Urticaria and Angioedema • Urticaria • Angioedema
Etiology of Urticarial Reactions:Allergic Triggers • Acute Urticaria • Drugs • Foods • Food additives • Viral infections • hepatitis A, B, C • Epstein-Barr virus • Insect bites and stings • Contactants and inhalants (includes animal dander and latex) • Chronic Urticaria • Physical factors • cold • heat • dermatographic • pressure • solar • Idiopathic
Role of Mast Cells in Chronic Urticaria:Lower Threshold for Histamine Release • Release threshold decreased by: • Cytokines & chemokines in the cutaneous microenvironment • Antigen exposure • Histamine-releasing factor • Autoantibody • Psychological factors Cutaneous mass cell • Release threshold increased by: • Corticosteroids • Antihistamines • Cromolyn (in vitro)
An Autoimmune Basis for Chronic Idiopathic Urticaria: Antibodies to IgE
Initial Workup of Urticaria • Patient history • Sinusitis • Arthritis • Thyroid disease • Cutaneous fungal infections • Urinary tract symptoms • Upper respiratory tract infection (particularly important in children) • Travel history (parasitic infection) • Sore throat • Epstein-Barr virus, infectious mononucleosis • Insect stings • Foods • Recent transfusions with blood products (hepatitis) • Recent initiation of drugs • Physical exam • Skin • Eyes • Ears • Throat • Lymph nodes • Feet • Lungs • Joints • Abdomen
Laboratory Assessment for Chronic Urticaria • Possible tests for selected patients • Stool examination for ova and parasites • Blood chemistry profile • Antinuclear antibody titer (ANA) • Hepatitis B and C • Skin tests for IgE-mediated reactions • Initial tests • CBC with differential • Erythrocyte sedimentation rate • Urinalysis • RAST for specific IgE • Complement studies: CH50 • Cryoproteins • Thyroid microsomal antibody • Antithyroglobulin • Thyroid stimulating hormone (TSH)
Histopathology • Polymorphous perivascular infiltrate • Neutrophils • Eosinophils • Mononuclear cells • Sparse perivascular lymphocytes
Urticaria/Angioedema • Definition • affects more than 20% of the population at some time in their lives • smooth, evanescent, edematous lesion (wheals) • heat, drugs, infections, and emotional stress are the most frequent triggers • Classification • acute if duration < 6 wks, otherwise chronic • 3 major groups: (a) immunologic urticaria; (b) non-immunologic urticaria; c: idiopathic urticaria
Allergic reactions: Angioedema • Usually localised (to head & neck) but may be more generalised (especially GI) +/- urticaria. Presents as swelling of the face, neck and oropharynx. Represents mast cell degranulation in skin deep to dermis vs. superficial dermis in urticaria. • Inherited - C1 esterase inhibitor deficiency due to mutation (autosomal dominant) of the C1-INH gene. • Acquired - usually autoantibodies to C1-INH in the context of autoimmune disease or lymphoproliferative disorders. Rarer reports of hypercatabolism of C1-INH in infection. • Drug-induced - commonest culprit ACE inhibitors.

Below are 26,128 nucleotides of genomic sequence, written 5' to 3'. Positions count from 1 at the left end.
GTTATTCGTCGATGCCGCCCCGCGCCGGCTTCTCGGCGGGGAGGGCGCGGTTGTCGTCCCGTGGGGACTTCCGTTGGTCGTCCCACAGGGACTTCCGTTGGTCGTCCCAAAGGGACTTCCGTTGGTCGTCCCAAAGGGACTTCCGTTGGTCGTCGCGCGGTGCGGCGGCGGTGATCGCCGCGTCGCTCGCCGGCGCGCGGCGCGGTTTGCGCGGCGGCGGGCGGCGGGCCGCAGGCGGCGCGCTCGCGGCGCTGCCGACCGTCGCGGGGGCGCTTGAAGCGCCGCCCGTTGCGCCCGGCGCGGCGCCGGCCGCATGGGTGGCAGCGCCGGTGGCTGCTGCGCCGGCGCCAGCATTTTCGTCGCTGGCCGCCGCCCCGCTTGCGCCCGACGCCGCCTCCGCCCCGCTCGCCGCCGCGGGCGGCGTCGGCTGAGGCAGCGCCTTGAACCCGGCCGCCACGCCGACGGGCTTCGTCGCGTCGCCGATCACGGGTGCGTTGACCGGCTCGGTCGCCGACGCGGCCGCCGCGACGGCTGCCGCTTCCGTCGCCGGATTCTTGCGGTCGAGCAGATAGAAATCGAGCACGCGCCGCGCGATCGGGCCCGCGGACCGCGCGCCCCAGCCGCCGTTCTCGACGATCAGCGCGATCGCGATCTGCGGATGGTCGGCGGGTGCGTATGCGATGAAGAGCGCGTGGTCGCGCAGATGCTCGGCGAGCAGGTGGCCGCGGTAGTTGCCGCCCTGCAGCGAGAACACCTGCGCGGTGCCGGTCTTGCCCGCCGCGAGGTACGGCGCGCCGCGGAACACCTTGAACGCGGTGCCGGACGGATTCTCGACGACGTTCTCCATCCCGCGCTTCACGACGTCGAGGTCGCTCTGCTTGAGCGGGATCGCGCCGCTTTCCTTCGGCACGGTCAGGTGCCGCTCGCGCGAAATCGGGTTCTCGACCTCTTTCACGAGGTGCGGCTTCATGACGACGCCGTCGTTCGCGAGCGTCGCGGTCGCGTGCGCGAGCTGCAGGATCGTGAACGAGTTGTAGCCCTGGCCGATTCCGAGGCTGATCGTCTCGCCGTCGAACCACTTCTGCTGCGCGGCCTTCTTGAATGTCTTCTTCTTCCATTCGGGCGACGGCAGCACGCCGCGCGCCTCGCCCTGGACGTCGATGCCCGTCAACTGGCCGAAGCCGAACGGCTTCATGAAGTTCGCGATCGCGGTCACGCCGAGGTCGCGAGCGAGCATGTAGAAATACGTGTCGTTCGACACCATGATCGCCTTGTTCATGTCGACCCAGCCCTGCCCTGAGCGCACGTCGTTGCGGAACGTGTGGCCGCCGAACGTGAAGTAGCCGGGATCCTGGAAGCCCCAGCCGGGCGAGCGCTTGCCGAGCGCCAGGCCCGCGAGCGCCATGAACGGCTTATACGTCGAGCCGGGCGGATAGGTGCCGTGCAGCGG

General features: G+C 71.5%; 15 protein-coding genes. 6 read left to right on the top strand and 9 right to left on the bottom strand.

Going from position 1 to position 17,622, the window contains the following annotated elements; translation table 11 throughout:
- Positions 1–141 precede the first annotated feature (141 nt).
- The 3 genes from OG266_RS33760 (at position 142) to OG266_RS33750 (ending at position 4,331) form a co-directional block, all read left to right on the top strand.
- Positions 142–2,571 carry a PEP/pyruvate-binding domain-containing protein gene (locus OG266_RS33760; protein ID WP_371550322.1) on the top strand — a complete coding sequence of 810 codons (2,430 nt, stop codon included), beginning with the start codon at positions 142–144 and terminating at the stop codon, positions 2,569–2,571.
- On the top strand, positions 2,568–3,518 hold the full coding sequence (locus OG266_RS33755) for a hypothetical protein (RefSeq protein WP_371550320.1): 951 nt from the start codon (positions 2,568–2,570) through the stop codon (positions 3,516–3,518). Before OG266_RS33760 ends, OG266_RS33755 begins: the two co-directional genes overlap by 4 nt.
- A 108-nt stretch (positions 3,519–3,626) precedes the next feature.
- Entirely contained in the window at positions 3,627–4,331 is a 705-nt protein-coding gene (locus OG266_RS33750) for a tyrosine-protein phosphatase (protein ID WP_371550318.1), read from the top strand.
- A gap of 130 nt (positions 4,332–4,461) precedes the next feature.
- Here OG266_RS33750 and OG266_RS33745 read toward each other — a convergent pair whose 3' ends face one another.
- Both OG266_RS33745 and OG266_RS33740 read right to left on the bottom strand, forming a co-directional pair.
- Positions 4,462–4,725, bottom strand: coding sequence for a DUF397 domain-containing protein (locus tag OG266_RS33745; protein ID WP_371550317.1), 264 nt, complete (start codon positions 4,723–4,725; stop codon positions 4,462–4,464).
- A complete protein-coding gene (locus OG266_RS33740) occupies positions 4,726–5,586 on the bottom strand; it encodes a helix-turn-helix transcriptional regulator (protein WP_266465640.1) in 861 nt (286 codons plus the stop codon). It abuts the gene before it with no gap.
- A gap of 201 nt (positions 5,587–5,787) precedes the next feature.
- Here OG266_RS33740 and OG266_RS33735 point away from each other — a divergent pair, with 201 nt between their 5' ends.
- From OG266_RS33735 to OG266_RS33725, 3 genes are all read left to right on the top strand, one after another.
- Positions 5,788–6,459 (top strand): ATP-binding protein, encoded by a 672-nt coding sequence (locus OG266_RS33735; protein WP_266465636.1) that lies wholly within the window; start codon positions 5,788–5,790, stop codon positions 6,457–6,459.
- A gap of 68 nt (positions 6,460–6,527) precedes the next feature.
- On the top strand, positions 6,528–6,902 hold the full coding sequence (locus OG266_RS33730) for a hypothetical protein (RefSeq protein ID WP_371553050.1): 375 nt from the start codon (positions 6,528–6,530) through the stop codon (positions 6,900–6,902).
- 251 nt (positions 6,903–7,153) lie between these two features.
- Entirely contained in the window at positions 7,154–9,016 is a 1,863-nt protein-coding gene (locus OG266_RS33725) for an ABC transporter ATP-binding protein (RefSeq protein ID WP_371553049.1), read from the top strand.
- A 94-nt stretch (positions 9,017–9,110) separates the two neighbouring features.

ACE inhibitors & Angioedema • Mechanism probably related to massive elevation of BK but unclear why it can appear days to years after 1st dosing. • Incidence probably <0.1% - Afro-Caribbean and renal/cardiac transplant patients may be at increased risk. • Treatment is usually with standard therapy for an anaphylactic reaction +/- inhaled Epi but not mast cell dependent! If airway threatened, intubation or tracheostomy needed. • Under recognised especially in milder forms. ACE inhibitors should be stopped and an AT2 receptor antagonist substituted if necessary (e.g. Losartan) BUT isolated reports have appeared of angioedema with these agents! • New combined ACE/NEP inhibitors suffer same problem.
Common Causes of Acute Urticaria • Idiopathic • Immune-mediated (IgE) • foods (shellfish, nuts) • drugs • Noimmune-mediated • opiates • Nonspecific • viral infections (influenza) • bacterial infections (occult abscess, mycoplasma)
Urticaria Associated With Other Conditions • Collagen vascular disease (eg, systemic lupus erythematosus) • Complement deficiency, viral infections (including hepatitis B and C), serum sickness, and allergic drug eruptions • Chronic tinea pedis • Pruritic urticarial papules and plaques of pregnancy (PUPPP) • Schnitzler’s syndrome
Therapy for Urticaria • Abbreviated search for triggers • treat the treatable causes • Anti-histamines • Short-acting (Benadryl, Atarax) • Long-acting (Claritin, Reactine) • Corticosteroids • start around 1 mg/kg/day (single or divided doses)
Treatment of Urticaria: Pharmacologic Options • Antihistamines, others • First-generation H1 • Second-generation H1 • Antihistamine/decongestant combinations • Tricyclic antidepressants (eg, doxepin) • Combined H1 and H2 agents • Beta-adrenergic agonists • Epinephrine for acute urticaria (rapid but short-lived response) • Terbutaline • Corticosteroids • Severe acute urticaria • avoid long-term use • use alternate-day regimen when possible • Avoid in chronic urticaria (lowest dose plus antihistamines might be necessary) • Miscellaneous • PUVA • Hydroxychloroquine • Thyroxine
H1-Receptor Antagonists: Pros and Cons for Urticaria and Angioedema • First-generation antihistamines (diphenhydramine and hydroxyzine) • Advantages: Rapid onset of action, relatively inexpensive • Disadvantages: Sedating, anticholinergic • Second-generation antihistamines (astemizole, cetirizine, fexofenadine, loratadine) • Advantages: No sedation (except cetirizine); no adverse anticholinergic effects; bid and qd dosing • Disadvantages: Prolongation of QT interval; ventricular tachycardia (astemizole only) in a patient subgroup
Four-week Treatment Period:Fexofenadine HCl Mean Pruritus Scores/Mean Number of Wheals/Mean Total Symptom Scores